15. What are the four functions of mythology? Which of these four still operate in America today?
16. How does Chief Seattle’s letter reflect the connection of the native Americans to their surroundings?
Chapter 2: “The Journey Inward”
(44-50) Why do myths reflect what we know inside is true? Campbell explains that all humans live through the same stages of life and they recognize universal images (archetypes), such as the serpent and the bird. Myths help us to see the God inside the Man; that universal truths exist inside our subconscious brains (dreams) that are interpreted in terms of the individual experience. Individual dreams tend to reflect the public mythology; when they don’t, only a hero can bring these two views into accord.
1. Why does Campbell call myth “the public dream”?
2. According to Carl Jung, what are the two orders of dream and how do they differ?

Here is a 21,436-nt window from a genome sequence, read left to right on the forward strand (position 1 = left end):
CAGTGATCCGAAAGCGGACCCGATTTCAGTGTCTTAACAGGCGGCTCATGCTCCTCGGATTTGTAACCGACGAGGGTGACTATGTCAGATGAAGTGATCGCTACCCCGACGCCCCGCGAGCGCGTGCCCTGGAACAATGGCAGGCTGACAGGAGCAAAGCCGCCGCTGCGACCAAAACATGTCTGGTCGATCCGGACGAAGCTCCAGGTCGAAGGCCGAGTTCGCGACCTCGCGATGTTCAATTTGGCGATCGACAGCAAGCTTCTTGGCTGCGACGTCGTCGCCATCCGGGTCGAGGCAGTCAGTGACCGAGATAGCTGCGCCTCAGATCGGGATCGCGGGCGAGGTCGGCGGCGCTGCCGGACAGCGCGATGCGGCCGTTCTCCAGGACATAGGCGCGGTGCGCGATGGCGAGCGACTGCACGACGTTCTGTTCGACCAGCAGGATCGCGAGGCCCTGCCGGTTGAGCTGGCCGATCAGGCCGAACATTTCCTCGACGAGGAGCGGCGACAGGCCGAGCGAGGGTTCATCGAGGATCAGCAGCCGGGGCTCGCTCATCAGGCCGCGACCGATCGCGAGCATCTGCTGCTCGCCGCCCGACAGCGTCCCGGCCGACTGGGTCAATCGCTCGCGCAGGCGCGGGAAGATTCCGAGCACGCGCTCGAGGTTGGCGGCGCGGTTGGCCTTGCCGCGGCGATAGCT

(50-67) Why are the world’s creation stories so similar? Campbell explains that all creation stories reflect a primordial mythical reality, and that many themes and archetypes that appear in one tend to appear in many others as well (a darkness, a formless void, a separation from the creator, etc). Campbell compares Genesis with tales from the Pima Indians (Arizona), the Upanishads (India), and the Bassari tribes (West Africa) as examples. Specific attention is devoted to the role of the serpent in these myths, a commonly misunderstood archetype in the modern West. Campbell then unveils the Garden of Eden stories from Genesis with mythological language to contrast myth from doctrine. Campbell illustrates the concepts of duality, archetypes, and transcendence through this example as well.
3. What is the fundamental psychological purpose of all creation stories?
4. Why does Campbell suggest that the serpent is a symbol of life?
5. According to Campbell, how has the Biblical tradition rejected the mythical symbolism of the serpent?
6. What are the three “oppositions” in the Garden of Eden story?
7. How does God transcend the dualities?